Rich Pedroncelli/AP/Shutterstock

California extends healthcare coverage to undocumented young adults, becoming the first state to do so

On Tuesday, July 9, California governor Gavin Newsom signed a bill to extend benefits of the state's Medicaid program to undocumented 19- to 25-year-olds who fall below a certain low-income threshold. The new law makes California the first state to offer healthcare benefits to undocumented young adults. Effective 2020, it will cost California taxpayers an estimated $98 million in its first year and cover about 138,000 residents, NPR reports.

California currently provides healthcare coverage to children under 18 years old regardless of immigration status. According to the Associated Press, Democrats in the state legislature had originally wanted California’s Medicaid program, known as Medi-Cal, to also cover undocumented adults beyond the 25-year age limit. Newsom, however, pointed out that covering all undocumented adults in the state would carry a hefty price tag of about $3.4 billion, and instead promised to continue broadening coverage.

Financially speaking, expanding Medi-Cal coverage to undocumented young adults “is not a big challenge,” since young adults tend to be pretty healthy, says Michael Gusmano, a health policy researcher at Rutgers University School of Public Health and co-director of the Undocumented Patients project at the Hastings Center, a bioethics research institute in New York.

Most undocumented young adults who qualify for coverage would probably apply it to inexpensive preventive services, such as vaccinations and annual primary care visits. “I don’t think this will save the state of California money, but there will be some cost savings because there will be reduced hospitalizations and emergency department use,” Gusmano says, although the real economic return will come from an overall healthier population.

Undocumented immigrants in most states have “relatively little” healthcare coverage, Gusmano adds. They’re not allowed to purchase health insurance through the Affordable Care Act’s exchanges, although hospitals are required to provide emergency care for them, and some states do cover undocumented pregnant women and children.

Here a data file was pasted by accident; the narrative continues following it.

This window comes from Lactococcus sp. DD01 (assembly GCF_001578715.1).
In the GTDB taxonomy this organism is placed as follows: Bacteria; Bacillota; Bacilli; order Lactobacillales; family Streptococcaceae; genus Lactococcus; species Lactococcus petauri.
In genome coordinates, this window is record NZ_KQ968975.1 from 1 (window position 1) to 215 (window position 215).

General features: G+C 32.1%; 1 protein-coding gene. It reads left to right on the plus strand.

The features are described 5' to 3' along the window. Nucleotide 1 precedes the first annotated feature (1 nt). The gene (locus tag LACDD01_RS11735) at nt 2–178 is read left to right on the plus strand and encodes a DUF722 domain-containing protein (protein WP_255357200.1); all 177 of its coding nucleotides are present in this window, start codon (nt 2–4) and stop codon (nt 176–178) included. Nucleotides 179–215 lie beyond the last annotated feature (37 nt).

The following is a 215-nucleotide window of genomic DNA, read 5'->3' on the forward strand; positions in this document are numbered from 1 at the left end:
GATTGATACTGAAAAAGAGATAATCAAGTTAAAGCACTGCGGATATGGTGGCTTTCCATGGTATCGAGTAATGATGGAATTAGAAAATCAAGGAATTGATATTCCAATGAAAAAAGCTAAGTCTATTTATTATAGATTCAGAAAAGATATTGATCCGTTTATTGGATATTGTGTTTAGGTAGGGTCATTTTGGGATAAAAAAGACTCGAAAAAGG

Dollars and cents aside, though, “it’s the morally correct thing to do to treat people when they’re sick and not let them go without care,” Gusmano says. He also points out that many undocumented immigrants pay taxes that go toward programs like Medicare — yet they can't enjoy the benefits.

Rich Pedroncelli/AP/Shutterstock

Gusmano sees the new legislation as a sign of Democrats’ growing support of the idea of using public dollars to provide healthcare to undocumented patients. “It will be interesting to see how this plays out in the 2020 election,” he says.

All 10 of the Democratic presidential candidates onstage in the June 27 debate raised their hands to signal their support of full healthcare coverage for undocumented immigrants. Republicans, on the other hand, have historically used the idea of undocumented immigrants tapping into public resources to motivate their base, Gusmano says. Indeed, shortly before Newsom signed the bill expanding Medi-Cal benefits to undocumented young adults into law, President Trump said it was “crazy” and “very unfair to our citizens,” the AP reports. “We may need an election to stop it, and we may need to get back the house,” Trump told reporters.

Gusmano predicts that at least over the next two to five years, states such as New York, New Jersey, Massachusetts, and Vermont will increase efforts to expand coverage to undocumented immigrants since not only do some of them already have such efforts in place, but they also have the financial resources and, as blue states, the political support, to do so. “When it comes to extending coverage to undocumented patients, I find it hard that any states controlled by Republicans would embrace this,” Gusmano says.

The metaphor of states acting as laboratories for federal policy — as in the case of legalizing cannabis and same-sex marriage — most likely won’t apply in this case, he adds. Because healthcare coverage for undocumented immigrants is such a deeply partisan issue, even a positive experience in California probably won’t be enough to convince conservative states to adopt similar laws. “You’re not going to see states go, ‘Look at how much better California’s healthcare is,’” Gusmano says.

Even now, evidence of health benefits in states that expanded Medicaid coverage under the ACA — such as increased use of primary care and preventive visit services — seems to have done little to warm opponents up to the idea. Plus, it remains to be seen whether enough undocumented young adults will enroll in Medi-Cal for California to even serve as a test case. The fearful climate created by the Trump administration may make them hesitant to apply, even if they qualify. “For many undocumented and mixed-status families, there is a real concern,” Gusmano says. “They don’t want to interact with the government or have their name on a list.”

In other words, California’s new legislation may have a limited effect, at least in the near future. But, Gusmano says, it does send a powerful message to its undocumented residents who qualify — that they can, and should, seek healthcare benefits.